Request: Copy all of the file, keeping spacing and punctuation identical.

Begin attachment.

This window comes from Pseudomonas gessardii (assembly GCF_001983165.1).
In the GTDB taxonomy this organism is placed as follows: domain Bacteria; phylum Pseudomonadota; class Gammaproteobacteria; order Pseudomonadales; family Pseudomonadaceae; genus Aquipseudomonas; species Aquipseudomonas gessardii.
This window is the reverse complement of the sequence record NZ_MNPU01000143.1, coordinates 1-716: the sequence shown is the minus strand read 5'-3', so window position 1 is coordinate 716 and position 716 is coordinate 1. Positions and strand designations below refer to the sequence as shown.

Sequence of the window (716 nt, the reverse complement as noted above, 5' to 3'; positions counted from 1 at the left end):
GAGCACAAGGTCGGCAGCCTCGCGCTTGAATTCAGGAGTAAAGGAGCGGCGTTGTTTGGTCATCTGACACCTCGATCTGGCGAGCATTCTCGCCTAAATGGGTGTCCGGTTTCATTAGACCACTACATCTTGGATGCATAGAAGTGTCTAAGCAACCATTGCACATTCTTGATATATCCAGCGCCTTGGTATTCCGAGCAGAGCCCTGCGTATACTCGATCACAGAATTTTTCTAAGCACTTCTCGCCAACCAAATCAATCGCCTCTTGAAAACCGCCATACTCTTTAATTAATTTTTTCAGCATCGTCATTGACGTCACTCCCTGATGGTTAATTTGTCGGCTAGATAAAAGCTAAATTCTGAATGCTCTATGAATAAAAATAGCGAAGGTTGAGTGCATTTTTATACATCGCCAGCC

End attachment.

This window comes from Pseudomonas gessardii (assembly GCF_001983165.1).
In the GTDB taxonomy this organism is placed as follows: domain Bacteria; phylum Pseudomonadota; class Gammaproteobacteria; order Pseudomonadales; family Pseudomonadaceae; genus Aquipseudomonas; species Aquipseudomonas gessardii.
This window is the reverse complement of the sequence record NZ_MNPU01000143.1, coordinates 1-716: the sequence shown is the minus strand read 5'-3', so window position 1 is coordinate 716 and position 716 is coordinate 1. Positions and strand designations below refer to the sequence as shown.

Sequence of the window (716 nt, the reverse complement as noted above, 5' to 3'; positions counted from 1 at the left end):
GAGCACAAGGTCGGCAGCCTCGCGCTTGAATTCAGGAGTAAAGGAGCGGCGTTGTTTGGTCATCTGACACCTCGATCTGGCGAGCATTCTCGCCTAAATGGGTGTCCGGTTTCATTAGACCACTACATCTTGGATGCATAGAAGTGTCTAAGCAACCATTGCACATTCTTGATATATCCAGCGCCTTGGTATTCCGAGCAGAGCCCTGCGTATACTCGATCACAGAATTTTTCTAAGCACTTCTCGCCAACCAAATCAATCGCCTCTTGAAAACCGCCATACTCTTTAATTAATTTTTTCAGCATCGTCATTGACGTCACTCCCTGATGGTTAATTTGTCGGCTAGATAAAAGCTAAATTCTGAATGCTCTATGAATAAAAATAGCGAAGGTTGAGTGCATTTTTATACATCGCCAGCC